We need a lot of new nickel
This development with Tsingshan is not nailed on. There’s no guarantee that they wil be able to make any more of a success with HPAL than all of the companies who have tried previously. Before they can significantly impact the market they need to:-
Build an HPAL plant, timescale 4 years+
Bring it up to nameplate, timescale 2 years+
Master operations and avoid down time
They need to achieve all of this at a price that’s competitive.
The next couple of years in the nickel market is not going to be dull that’s for sure.
“Even John Goodenough, the man who helped invent the lithium-ion battery and at 95 is now working on a solid-state battery, said it is unlikely the new technology will available before 2035…”
“While most base metals have positive underlying fundamentals to add support, nickel could potentially be the odd one out. The once bullish nickel outlook has started to be called into question recently, and it is a story the TD Securities team has had doubts about for awhile. Speculators took a shining to nickel amid fears that there would not be enough battery quality nickel to feed electric vehicle demand, but it turns out progress is being made in an effort to turn Indonesia’s vast amounts of laterite nickel ore into nickel usable for batteries via HPAL processing. If Tsingshan is able to successfully and economically produce HPAL nickel for EVs as anticipated, others will copy and the market will be well supplied for EV battery demand, suggesting the nickel rally many were betting on may not end up materializing.”
The big unknown is not If. That’s the wrong question to be asking here IMO. I think it is more of a “when and at what cost” issue. There’s what’s going to happen in the market and how that impacts things then there’s how this development ultimately impacts Amur. If Tsingshan is successful we would need to see what that means for the price of nickel going forward. The $14,000/tonne Tsingshan/HPAL prediction seems optimistic to me. If they are as little as 10% out, better still 15% that puts us in the $7/lb. to $7.50/lb zone. I suspect that range is well within Amur’s comfort zone.
Interesting times ahead and not for the faint of heart.
we need more relevant information
Look at the nickel price over the past 4 to 5 months, it has dropped by almost $2/lb. That moves the goal posts. I suspect Amur has had to go back to the drawing board given the current uncertianty in the market. Whether this turns out to be an exercise in incorporating 2018’s drill results to improve things, a pencil sharpening exercise or a fundamental rethink remains to be seen.
Never a dull moment with Amur/nickel.
Nothing we don’t know already but worth a read anyway.
“Current technology dictates that 811 cathodes need to be produced in an inert environment as to prevent any reaction with the atmosphere. Therefore, any new cathode plant producing this material will need to build a new, dedicated, inert atmosphere, production line specific to 811.”
Nickel sulfate output is expected to increase rapidly in the next two years, with the supply of raw materials said to be adequate for production in the near term because most refineries will be able to call on existing stocks until 2020, chief analyst of Chinese research organization Antaike Xu Aidong said at Antaike’s Battery Materials Conference in Shaoxing, China in July.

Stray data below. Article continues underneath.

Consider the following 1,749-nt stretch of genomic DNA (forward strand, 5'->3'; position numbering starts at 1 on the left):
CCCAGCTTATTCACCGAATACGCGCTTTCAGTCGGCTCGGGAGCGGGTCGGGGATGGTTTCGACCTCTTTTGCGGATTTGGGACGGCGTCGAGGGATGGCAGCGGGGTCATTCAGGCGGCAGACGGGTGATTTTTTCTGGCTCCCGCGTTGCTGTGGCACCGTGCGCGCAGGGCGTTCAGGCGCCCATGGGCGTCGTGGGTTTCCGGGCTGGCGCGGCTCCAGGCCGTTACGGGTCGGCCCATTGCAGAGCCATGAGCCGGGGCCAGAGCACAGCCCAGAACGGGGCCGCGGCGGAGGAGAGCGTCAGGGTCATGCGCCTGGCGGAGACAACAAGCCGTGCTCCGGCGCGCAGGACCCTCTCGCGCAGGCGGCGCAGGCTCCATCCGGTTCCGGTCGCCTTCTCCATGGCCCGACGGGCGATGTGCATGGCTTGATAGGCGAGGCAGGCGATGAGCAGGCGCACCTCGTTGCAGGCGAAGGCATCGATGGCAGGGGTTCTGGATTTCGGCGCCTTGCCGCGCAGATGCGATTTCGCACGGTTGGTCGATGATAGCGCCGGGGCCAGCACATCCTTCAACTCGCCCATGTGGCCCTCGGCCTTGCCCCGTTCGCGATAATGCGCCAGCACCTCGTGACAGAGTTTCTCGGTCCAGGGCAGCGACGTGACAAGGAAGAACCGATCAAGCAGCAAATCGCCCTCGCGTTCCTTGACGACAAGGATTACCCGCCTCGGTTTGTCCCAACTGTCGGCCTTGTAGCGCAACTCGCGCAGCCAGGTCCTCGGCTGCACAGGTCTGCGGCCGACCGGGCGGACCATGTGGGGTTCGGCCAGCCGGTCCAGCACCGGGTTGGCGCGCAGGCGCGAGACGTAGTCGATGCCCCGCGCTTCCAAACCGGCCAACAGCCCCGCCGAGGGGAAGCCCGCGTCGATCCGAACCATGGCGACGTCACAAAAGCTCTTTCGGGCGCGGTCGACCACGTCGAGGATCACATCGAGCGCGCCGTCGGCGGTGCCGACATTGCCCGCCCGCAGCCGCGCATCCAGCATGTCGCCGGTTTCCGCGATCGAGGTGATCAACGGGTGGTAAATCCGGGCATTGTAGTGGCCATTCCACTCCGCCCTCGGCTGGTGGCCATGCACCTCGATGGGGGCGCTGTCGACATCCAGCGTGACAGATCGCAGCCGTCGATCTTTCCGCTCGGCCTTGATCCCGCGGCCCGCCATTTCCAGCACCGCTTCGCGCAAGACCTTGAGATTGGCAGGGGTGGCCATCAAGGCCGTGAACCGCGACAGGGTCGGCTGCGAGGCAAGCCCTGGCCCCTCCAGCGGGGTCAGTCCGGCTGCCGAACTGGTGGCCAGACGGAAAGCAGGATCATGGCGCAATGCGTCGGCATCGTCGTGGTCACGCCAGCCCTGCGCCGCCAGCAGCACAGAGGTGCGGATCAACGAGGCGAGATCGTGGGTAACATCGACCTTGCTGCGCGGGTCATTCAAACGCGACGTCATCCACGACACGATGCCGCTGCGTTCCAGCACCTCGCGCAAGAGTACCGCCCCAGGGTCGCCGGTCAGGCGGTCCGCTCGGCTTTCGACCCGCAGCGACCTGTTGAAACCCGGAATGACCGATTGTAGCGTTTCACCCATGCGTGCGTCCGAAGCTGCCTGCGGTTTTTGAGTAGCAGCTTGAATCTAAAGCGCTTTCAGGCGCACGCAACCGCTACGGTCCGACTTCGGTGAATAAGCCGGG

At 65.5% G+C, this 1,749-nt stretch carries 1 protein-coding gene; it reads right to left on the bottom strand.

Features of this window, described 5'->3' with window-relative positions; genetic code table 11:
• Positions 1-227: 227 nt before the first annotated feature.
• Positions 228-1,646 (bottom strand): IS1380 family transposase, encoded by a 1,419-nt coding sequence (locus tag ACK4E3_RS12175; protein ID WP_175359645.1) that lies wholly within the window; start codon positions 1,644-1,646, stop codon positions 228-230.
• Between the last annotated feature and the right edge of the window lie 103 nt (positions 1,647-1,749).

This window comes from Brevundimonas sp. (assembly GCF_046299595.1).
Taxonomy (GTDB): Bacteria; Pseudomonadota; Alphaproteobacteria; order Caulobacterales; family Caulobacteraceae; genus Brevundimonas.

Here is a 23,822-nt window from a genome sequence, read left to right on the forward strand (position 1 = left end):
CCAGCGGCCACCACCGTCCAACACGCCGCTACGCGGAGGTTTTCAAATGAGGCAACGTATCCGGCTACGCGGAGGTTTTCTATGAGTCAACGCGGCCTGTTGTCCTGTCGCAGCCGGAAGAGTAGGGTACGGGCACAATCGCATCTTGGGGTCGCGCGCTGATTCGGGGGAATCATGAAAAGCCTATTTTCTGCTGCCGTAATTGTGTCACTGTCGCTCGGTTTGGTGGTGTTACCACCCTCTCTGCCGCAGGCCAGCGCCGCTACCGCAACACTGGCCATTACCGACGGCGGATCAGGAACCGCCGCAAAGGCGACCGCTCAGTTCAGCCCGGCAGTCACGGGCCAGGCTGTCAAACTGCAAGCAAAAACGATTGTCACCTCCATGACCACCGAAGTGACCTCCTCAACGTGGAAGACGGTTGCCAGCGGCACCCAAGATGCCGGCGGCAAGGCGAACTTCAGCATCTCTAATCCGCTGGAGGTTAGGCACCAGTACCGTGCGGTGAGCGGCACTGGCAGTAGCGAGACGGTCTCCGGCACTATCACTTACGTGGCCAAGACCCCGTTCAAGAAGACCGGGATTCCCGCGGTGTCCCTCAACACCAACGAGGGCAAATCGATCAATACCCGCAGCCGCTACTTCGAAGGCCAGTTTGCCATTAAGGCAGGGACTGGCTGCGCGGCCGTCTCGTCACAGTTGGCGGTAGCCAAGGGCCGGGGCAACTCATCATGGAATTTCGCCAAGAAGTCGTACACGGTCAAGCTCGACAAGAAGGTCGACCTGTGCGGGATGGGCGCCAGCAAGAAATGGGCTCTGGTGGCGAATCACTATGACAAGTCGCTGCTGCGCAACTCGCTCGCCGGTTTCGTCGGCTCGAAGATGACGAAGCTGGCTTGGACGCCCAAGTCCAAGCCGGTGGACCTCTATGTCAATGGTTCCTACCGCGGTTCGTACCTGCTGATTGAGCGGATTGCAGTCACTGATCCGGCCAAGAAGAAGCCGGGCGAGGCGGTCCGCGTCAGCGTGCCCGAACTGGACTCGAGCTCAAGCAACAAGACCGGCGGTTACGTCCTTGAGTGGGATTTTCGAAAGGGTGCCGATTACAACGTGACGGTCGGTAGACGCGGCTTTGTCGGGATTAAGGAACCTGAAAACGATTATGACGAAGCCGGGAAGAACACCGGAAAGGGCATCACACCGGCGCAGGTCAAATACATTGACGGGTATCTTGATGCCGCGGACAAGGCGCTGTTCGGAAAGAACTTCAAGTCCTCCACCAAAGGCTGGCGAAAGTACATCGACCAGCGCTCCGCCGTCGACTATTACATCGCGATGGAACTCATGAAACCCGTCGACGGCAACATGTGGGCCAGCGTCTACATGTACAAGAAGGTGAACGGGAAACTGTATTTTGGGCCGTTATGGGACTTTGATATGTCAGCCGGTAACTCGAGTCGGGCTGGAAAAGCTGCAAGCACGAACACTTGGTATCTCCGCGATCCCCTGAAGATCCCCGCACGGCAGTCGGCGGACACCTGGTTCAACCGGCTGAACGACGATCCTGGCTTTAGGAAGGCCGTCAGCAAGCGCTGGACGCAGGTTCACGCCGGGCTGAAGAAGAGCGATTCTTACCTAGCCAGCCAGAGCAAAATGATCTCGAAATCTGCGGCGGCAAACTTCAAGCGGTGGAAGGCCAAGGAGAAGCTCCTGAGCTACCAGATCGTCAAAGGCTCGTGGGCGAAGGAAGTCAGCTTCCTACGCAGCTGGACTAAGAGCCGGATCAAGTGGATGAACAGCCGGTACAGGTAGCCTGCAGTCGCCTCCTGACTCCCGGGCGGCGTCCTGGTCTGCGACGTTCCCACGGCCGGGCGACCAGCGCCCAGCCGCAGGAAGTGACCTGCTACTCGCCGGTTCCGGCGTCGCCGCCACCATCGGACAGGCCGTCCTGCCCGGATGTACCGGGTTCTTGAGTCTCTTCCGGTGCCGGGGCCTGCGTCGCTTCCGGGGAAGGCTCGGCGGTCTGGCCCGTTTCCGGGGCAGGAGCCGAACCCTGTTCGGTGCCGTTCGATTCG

Global nickel sulfate production totaled about 540,000 tonnes in 2017 and Xu forecasts the total to rise by about 100,000 tonnes this year, which equates to demand of about 20,000 tonnes of nickel briquette.
Fastmarkets assessed the price of Chinese nickel sulfate at 25,200-25,600 yuan ($3,615-3,673) per tonne on Tuesday, down from 25,400-25,700 yuan per tonne a week prior, mainly due to the decline in the London Metal Exchange three-month nickel price as well as slight oversupply.
Note that the Goldman Sachs forecast is earlier than the CRU report, which says "The market will watch closely if the planned HPAL projects in Indonesia can be delivered at a lower capex and avoid problems which have plagued the commissioning of other projects. Nonetheless, these developments have increased the uncertainty surrounding the long-term view on nickel prices. "
Todays Market View - Glencore highlights major deficit in nickel (proactiveInvestors)
Nickel prices look set to rise as premiums rise as market tightens and Glencore endorses prospects for nickel (see nickel comment in commodities section)
Just when we were thinking that nickel prices were unrealistically low from a slightly longer term perspective;
Glencore reports the market doesn’t realise how strong demand is for the metal.
Nickel premiums are rising despite a pullback in LME for the 3-month metal price indicating to us and to Glencore that the market has got this one wrong.
The situation represents a ‘disconnect’ in our minds between real demand for metals and the short-futures prices which are manipulated by CTAs and other funds in the market.
While many macro funds play commodities based on broad economic fundamentals we think they are missing much of what is happening in the real world, on the ground.
Smart traders like Glencore who are in touch with the reality of physically trading and delivering commodities can see this disconnect more than anyone, and is in close touch with the reality of physical supply vs demand.
News today is that a group is to invest $70m into the development of a new nickel mine in Indonesia. The consortia is made up of GEM (a battery recycler) Tsingshan Group, Brunp Recycling, PT Indonesia Morowali Industrial Park and Hanwa Co Ltd. The project is for 50,000tpa of nickel and 4,000tpa of cobalt and will be able to produce 50,000tpa of nickel hydroxide intermediates, 150,000tpa battery-grade nickel sulfate, and 20,000tpa battery-grade
Gencore reckons the market doesn’t realise the strength of demand for the metal and haven’t grasped the magnitude of the global deficit even as stockpiles dwindle.
Worldwide consumption is expected to outstrip supply by 124,000t next year after a shortfall of 178,000t in 2018 with subsequent deficits in the prior two years. Demand remains strong for traditional stainless steel, while innovative electric-vehicle battery consumption is rapidly growing.
Glencore note “demand is much stronger than most market participants recognise, and the deficit is much higher than people think”, noting a substantial fall in global inventory since 2015. “There is very limited supply-side response excluding Indonesia. That will not change soon”.
Nickel has lost about 9% this year, closing at the lowest since December this week, as trade-war concerns hurt metals and investors tracked early efforts by a major Chinese producer to develop new technologies that could drag prices lower. That drop has come even amid sustained enthusiasm for the potential jump in demand for nickel given its use in electric-vehicle batteries.